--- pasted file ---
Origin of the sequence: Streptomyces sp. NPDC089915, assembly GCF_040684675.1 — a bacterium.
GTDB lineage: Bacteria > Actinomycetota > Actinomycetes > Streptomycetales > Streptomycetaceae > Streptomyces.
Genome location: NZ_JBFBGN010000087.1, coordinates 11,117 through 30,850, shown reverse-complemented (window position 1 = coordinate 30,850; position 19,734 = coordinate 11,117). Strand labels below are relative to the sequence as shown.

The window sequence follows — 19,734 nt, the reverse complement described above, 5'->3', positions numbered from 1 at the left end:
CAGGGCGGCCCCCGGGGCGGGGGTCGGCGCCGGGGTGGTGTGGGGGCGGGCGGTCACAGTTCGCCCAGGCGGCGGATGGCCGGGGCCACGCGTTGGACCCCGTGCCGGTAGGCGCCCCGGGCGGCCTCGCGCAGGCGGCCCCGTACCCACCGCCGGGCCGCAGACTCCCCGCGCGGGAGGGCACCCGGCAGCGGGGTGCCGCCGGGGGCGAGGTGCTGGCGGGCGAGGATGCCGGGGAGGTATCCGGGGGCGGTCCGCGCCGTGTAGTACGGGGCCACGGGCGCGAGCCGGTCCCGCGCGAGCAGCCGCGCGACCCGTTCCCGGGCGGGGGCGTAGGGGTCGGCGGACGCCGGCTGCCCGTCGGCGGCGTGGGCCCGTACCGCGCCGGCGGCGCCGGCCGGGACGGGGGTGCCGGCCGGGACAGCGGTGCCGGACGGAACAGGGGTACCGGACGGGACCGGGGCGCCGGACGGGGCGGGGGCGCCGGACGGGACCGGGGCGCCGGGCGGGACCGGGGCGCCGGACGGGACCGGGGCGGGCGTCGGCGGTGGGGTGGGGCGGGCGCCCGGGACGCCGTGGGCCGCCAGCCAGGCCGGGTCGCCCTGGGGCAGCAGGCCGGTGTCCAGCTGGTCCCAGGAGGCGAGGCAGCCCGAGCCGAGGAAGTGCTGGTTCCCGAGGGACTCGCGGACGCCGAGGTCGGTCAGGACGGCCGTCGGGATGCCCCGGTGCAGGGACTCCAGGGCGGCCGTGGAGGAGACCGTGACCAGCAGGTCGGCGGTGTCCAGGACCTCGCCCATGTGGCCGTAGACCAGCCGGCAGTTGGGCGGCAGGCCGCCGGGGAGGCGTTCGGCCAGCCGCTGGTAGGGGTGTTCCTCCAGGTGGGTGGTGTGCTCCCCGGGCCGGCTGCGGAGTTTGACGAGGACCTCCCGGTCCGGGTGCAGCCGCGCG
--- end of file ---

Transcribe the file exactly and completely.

Origin of the sequence: Streptomyces sp. NPDC089915, assembly GCF_040684675.1 — a bacterium.
GTDB lineage: Bacteria > Actinomycetota > Actinomycetes > Streptomycetales > Streptomycetaceae > Streptomyces.
Genome location: NZ_JBFBGN010000087.1, coordinates 11,117 through 30,850, shown reverse-complemented (window position 1 = coordinate 30,850; position 19,734 = coordinate 11,117). Strand labels below are relative to the sequence as shown.

The window sequence follows — 19,734 nt, the reverse complement described above, 5'->3', positions numbered from 1 at the left end:
CAGGGCGGCCCCCGGGGCGGGGGTCGGCGCCGGGGTGGTGTGGGGGCGGGCGGTCACAGTTCGCCCAGGCGGCGGATGGCCGGGGCCACGCGTTGGACCCCGTGCCGGTAGGCGCCCCGGGCGGCCTCGCGCAGGCGGCCCCGTACCCACCGCCGGGCCGCAGACTCCCCGCGCGGGAGGGCACCCGGCAGCGGGGTGCCGCCGGGGGCGAGGTGCTGGCGGGCGAGGATGCCGGGGAGGTATCCGGGGGCGGTCCGCGCCGTGTAGTACGGGGCCACGGGCGCGAGCCGGTCCCGCGCGAGCAGCCGCGCGACCCGTTCCCGGGCGGGGGCGTAGGGGTCGGCGGACGCCGGCTGCCCGTCGGCGGCGTGGGCCCGTACCGCGCCGGCGGCGCCGGCCGGGACGGGGGTGCCGGCCGGGACAGCGGTGCCGGACGGAACAGGGGTACCGGACGGGACCGGGGCGCCGGACGGGGCGGGGGCGCCGGACGGGACCGGGGCGCCGGGCGGGACCGGGGCGCCGGACGGGACCGGGGCGGGCGTCGGCGGTGGGGTGGGGCGGGCGCCCGGGACGCCGTGGGCCGCCAGCCAGGCCGGGTCGCCCTGGGGCAGCAGGCCGGTGTCCAGCTGGTCCCAGGAGGCGAGGCAGCCCGAGCCGAGGAAGTGCTGGTTCCCGAGGGACTCGCGGACGCCGAGGTCGGTCAGGACGGCCGTCGGGATGCCCCGGTGCAGGGACTCCAGGGCGGCCGTGGAGGAGACCGTGACCAGCAGGTCGGCGGTGTCCAGGACCTCGCCCATGTGGCCGTAGACCAGCCGGCAGTTGGGCGGCAGGCCGCCGGGGAGGCGTTCGGCCAGCCGCTGGTAGGGGTGTTCCTCCAGGTGGGTGGTGTGCTCCCCGGGCCGGCTGCGGAGTTTGACGAGGACCTCCCGGTCCGGGTGCAGCCGCGCG